When new data enters the system, it automatically generates an up-to-the minute LEED performance score tied to the familiar LEED certification levels (Certified, Silver, Gold, Platinum), spanning energy use, water use, waste reduction, transportation impacts of your colleagues and also their view of the human experience while inside the space.
The LEED Dynamic Plaque is part of our mission to emphasize the green building process as a dynamic and ongoing process that measures a building’s performance over time in a way that maximizes on the exciting and innovative principles of building and design developed by the green building community.
PHC: With the recent drought in the southwest, and this year's passage of the Reduction of Lead in Drinking Water Act, water safety and conservation is front of mind for many. What role do you see USGBC playing in those efforts?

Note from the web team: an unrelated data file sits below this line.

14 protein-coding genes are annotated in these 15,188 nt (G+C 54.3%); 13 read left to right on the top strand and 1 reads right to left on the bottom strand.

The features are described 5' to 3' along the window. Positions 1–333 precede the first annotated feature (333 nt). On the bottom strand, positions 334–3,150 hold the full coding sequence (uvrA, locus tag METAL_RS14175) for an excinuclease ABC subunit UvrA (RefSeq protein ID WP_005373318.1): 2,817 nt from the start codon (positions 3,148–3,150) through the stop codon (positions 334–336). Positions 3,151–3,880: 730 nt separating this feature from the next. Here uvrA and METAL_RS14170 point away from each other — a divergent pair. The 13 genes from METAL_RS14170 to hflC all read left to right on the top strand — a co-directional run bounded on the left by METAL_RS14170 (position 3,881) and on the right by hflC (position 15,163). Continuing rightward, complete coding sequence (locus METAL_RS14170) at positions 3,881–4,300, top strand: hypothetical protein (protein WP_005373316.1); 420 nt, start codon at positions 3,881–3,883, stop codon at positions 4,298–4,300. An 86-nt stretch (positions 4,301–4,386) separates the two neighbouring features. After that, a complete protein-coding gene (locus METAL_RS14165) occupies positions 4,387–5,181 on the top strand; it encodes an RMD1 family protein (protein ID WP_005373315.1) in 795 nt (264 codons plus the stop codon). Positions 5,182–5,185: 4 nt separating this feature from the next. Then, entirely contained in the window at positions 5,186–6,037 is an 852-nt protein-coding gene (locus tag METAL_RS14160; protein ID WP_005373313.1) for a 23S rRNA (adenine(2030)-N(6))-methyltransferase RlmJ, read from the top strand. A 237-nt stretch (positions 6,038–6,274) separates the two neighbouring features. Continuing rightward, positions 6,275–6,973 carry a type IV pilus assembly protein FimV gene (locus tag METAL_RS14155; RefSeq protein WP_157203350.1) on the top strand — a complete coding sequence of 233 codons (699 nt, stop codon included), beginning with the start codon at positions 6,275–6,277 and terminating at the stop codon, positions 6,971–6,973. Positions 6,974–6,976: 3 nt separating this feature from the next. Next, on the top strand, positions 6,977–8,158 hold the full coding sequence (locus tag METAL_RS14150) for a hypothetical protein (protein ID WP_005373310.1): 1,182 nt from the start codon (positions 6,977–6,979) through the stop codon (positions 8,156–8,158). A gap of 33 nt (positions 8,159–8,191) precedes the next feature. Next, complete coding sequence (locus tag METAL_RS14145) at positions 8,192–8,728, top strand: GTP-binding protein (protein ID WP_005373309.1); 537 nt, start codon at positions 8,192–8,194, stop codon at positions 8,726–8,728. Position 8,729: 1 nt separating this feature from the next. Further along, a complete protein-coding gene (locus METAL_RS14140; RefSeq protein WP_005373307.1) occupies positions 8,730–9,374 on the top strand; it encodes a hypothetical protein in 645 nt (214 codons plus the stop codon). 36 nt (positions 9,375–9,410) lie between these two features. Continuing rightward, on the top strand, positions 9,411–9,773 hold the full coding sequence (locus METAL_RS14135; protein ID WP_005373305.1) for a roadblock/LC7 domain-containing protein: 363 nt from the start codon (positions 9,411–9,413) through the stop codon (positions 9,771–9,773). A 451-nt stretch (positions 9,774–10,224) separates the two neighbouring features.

ML: As mentioned earlier, the current emphasis of USGBC and new green building instruments such as LEED v4 is the smarter use of resources, including water resources, in an ongoing and dynamic way. USGBC LA has educational material on this subject. An article titled, “Biomimicry for green building: Harnessing the genius of nature to help conserve water,” is available at http://tinyurl.com/nsrnmp6 for those that are interested in learning more about some of the current work being done to help rethink our use of water within our collective built environment.
PHC: Does USGBC have any programs or education specific to water and plumbing design?
ML: There is a course related to this issue at this year’s Greenbuild conference titled, “Water Quality Impacts of Plumbing Design, Operation, & Maintenance.” Here’s the course primer: